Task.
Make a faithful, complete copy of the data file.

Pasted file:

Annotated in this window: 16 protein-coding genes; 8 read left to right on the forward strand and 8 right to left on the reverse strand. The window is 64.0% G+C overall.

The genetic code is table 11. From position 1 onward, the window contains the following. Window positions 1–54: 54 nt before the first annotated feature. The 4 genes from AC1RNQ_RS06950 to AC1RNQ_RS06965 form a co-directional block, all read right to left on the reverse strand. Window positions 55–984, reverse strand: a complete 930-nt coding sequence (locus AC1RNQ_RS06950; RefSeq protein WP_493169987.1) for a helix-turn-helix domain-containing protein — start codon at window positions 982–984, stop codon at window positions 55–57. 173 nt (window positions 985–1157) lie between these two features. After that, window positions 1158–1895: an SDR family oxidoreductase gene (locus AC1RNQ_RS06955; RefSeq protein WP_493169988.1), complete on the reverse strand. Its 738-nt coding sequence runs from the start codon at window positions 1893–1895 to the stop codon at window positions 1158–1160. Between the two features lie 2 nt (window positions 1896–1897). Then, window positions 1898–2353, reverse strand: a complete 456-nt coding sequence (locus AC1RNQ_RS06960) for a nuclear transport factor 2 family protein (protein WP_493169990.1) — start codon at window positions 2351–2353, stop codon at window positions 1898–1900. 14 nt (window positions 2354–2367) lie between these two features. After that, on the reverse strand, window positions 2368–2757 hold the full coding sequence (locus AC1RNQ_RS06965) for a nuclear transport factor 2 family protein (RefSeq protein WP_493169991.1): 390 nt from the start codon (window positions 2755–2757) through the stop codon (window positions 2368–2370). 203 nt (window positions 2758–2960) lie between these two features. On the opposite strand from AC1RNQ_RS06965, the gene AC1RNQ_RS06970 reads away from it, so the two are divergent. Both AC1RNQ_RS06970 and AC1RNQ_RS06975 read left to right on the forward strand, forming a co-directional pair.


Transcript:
Annotated in this window: 16 protein-coding genes; 8 read left to right on the forward strand and 8 right to left on the reverse strand. The window is 64.0% G+C overall.

The genetic code is table 11. From position 1 onward, the window contains the following. Window positions 1–54: 54 nt before the first annotated feature. The 4 genes from AC1RNQ_RS06950 to AC1RNQ_RS06965 form a co-directional block, all read right to left on the reverse strand. Window positions 55–984, reverse strand: a complete 930-nt coding sequence (locus AC1RNQ_RS06950; RefSeq protein WP_493169987.1) for a helix-turn-helix domain-containing protein — start codon at window positions 982–984, stop codon at window positions 55–57. 173 nt (window positions 985–1157) lie between these two features. After that, window positions 1158–1895: an SDR family oxidoreductase gene (locus AC1RNQ_RS06955; RefSeq protein WP_493169988.1), complete on the reverse strand. Its 738-nt coding sequence runs from the start codon at window positions 1893–1895 to the stop codon at window positions 1158–1160. Between the two features lie 2 nt (window positions 1896–1897). Then, window positions 1898–2353, reverse strand: a complete 456-nt coding sequence (locus AC1RNQ_RS06960) for a nuclear transport factor 2 family protein (protein WP_493169990.1) — start codon at window positions 2351–2353, stop codon at window positions 1898–1900. 14 nt (window positions 2354–2367) lie between these two features. After that, on the reverse strand, window positions 2368–2757 hold the full coding sequence (locus AC1RNQ_RS06965) for a nuclear transport factor 2 family protein (RefSeq protein WP_493169991.1): 390 nt from the start codon (window positions 2755–2757) through the stop codon (window positions 2368–2370). 203 nt (window positions 2758–2960) lie between these two features. On the opposite strand from AC1RNQ_RS06965, the gene AC1RNQ_RS06970 reads away from it, so the two are divergent. Both AC1RNQ_RS06970 and AC1RNQ_RS06975 read left to right on the forward strand, forming a co-directional pair.